Swift in a poem called The Reasons that Induced Dr. S to Write a Poem Called The Lady’s Dressing Room. Lady Montagu’s poem fabricates a poetic and witty story as to why Dr. Swift would write his poem, which is an embarrassing encounter with a prostitute. While Montagu’s poem does not claim authenticity of the story being told, she does take Dr. Swift to task over the misogynistic tones that he used to write his poem.
“To the Ladies”, written by Lady Mary Chudleigh, is a poem that expresses feminism, and gives women a taste of how they would be treated in a marriage. Chudleigh displays this poem as a warning to women who are not married yet, as she regrets getting married. She uses such words that compares to slavery, and negative attitudes toward future wives to warn them. Back in this time period when the poem was published in 1703, women were known as property of men and you won’t have an opinion or a say so. The poem expresses a life of a naïve woman, who is bound to marriage by God, and she cannot break the nuptial contract.
Throughout his “Divine Comedy,” Dante Alighieri encounters with two women, who are antithetical to one another in terms of their roles in the context of love. These two women; Francesca di Rimini and Beatrice, have similar emotional experiences since both have relationships outside marriage; yet, they have different roles when Dante explores the notion of love. The reader meets the first woman, Francesca, in Inferno, while meets the second, Beatrice, in Paradiso. In other words, one of them is being punished, whereas the other woman holds divine position. Thus, the female characters within the poem represents two distinct roles of women: either as a pure and holy being, or as a sinful entity.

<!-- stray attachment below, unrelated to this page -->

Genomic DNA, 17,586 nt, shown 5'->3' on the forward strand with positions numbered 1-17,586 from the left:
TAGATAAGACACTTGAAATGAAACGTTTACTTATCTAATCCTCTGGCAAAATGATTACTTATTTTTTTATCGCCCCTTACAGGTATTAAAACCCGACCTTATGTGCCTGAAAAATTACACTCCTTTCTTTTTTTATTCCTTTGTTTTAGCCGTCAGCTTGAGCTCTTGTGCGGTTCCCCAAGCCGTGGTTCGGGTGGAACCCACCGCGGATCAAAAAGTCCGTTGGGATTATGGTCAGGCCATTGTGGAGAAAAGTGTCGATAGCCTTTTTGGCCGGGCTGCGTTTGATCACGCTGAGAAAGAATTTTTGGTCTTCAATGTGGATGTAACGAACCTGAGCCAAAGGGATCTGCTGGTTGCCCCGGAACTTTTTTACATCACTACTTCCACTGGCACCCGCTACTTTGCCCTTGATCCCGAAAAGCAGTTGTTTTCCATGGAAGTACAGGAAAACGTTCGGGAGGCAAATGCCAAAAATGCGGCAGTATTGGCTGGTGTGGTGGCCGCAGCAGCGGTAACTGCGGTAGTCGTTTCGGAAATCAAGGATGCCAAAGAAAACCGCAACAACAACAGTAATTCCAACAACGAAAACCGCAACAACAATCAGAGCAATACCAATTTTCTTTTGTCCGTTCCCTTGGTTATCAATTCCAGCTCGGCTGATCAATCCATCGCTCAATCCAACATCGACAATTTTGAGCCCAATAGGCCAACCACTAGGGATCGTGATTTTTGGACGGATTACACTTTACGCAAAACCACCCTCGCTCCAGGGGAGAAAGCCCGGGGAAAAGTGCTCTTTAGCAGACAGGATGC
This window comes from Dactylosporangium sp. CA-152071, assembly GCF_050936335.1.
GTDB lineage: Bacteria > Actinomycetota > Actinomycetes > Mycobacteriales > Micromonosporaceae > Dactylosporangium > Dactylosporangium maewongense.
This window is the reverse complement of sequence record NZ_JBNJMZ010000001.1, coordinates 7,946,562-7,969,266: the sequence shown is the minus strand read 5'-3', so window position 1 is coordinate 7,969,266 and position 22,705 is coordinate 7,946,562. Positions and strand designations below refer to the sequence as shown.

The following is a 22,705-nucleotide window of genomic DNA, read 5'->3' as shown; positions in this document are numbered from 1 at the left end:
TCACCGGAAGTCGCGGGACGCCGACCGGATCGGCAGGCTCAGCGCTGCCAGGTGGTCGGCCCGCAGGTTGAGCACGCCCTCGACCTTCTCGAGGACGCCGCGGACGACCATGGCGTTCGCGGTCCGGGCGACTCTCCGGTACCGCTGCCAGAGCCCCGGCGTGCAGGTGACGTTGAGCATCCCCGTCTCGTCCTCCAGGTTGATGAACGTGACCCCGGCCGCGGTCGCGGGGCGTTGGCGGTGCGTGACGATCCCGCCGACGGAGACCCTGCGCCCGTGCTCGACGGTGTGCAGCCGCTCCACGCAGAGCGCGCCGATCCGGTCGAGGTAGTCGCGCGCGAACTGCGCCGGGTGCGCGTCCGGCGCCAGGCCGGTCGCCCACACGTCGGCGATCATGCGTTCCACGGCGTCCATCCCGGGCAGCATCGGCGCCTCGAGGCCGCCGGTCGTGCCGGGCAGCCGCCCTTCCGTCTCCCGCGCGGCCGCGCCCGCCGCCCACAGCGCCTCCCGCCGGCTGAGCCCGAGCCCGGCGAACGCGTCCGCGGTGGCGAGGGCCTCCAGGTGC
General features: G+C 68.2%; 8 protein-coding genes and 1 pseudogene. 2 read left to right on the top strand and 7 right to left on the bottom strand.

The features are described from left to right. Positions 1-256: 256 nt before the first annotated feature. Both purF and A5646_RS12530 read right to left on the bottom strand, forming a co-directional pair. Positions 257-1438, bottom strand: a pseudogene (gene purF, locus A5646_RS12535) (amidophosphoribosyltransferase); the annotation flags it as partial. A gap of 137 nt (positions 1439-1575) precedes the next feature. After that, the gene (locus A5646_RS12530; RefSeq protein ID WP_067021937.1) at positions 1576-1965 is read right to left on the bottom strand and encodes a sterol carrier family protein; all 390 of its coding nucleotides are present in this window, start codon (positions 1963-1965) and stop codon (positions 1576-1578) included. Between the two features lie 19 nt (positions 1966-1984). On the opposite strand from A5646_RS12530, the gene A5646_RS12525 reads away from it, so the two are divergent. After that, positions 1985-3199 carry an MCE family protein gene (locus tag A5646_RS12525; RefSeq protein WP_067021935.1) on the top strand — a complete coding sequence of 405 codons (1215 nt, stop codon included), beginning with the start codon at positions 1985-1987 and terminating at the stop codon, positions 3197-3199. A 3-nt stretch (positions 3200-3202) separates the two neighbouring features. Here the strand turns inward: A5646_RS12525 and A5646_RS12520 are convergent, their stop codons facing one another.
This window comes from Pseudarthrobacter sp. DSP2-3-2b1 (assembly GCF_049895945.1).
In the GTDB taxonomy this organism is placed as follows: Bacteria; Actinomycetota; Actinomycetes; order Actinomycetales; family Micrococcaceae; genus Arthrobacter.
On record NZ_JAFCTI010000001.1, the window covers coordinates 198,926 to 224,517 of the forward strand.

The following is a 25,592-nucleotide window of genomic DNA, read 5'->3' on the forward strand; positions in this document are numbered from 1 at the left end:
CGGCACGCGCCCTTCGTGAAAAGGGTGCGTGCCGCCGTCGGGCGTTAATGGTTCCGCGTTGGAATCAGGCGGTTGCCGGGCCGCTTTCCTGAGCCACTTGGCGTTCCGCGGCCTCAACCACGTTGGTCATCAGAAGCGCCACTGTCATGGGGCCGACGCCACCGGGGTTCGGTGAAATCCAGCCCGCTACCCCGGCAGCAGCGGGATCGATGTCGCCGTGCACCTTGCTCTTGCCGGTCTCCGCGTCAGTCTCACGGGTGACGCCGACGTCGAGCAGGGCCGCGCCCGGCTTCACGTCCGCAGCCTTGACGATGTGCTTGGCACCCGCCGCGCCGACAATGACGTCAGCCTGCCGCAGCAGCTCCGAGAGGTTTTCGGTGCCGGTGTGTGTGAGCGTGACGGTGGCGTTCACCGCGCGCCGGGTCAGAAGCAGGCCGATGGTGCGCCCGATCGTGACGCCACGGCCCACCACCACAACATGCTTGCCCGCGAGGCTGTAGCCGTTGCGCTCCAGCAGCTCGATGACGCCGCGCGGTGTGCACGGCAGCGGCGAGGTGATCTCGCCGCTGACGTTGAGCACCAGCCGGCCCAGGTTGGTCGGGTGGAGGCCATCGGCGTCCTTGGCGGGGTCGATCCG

How is the separation of lovers and its consequences presented in the extract? This extract of Flora Macdonald Mayors ' novel, 'The rectors daughter ', develops the theme of hedonism being extingished by the misfortune of unrequited love, through the perspective of a middle aged woman of the 1920 's. Mary Jocelyn, the stories narrator, aims to persue the man of her desires, however his absence of affection is prominant in this extract when we discover his devotion to another woman. This extract is significant to the era, as newly upcoming 'flapper girls ' encouraged a future of female independence and open sexuality, but this segment leaves connotations that not all women took this lifestyle by storm, and still remained unsatisfied as a woman when unaccompanied by a husband, as shown through Mary 's characterisation in the text. Throughout the excerpt, the consequences faced by the separation of lovers is evident to leave a negative effect on the person on the receaving end.
In Their Eyes Were Watching God Zora Neale Hurston develops a contrast between the male and female genders of the time period of the story, and the male and female gender of today. Hurston wrote this novel in or about a time when women were considered simple-minded , women were disempowered by the empowered man in the relationship, and women can only gain power through marriage. But when Janie kisses Johnny Taylor, her view of men changes after seeing “a dust-bearing bee sink into the sanctum of a bloom; the thousand sister-calyxes arch to meet the love embrace and the ecstatic shiver of the tree from root to tiniest branch creaming in every blossom and frothing with delight. So this was a marriage! She had been summoned to behold a revelation”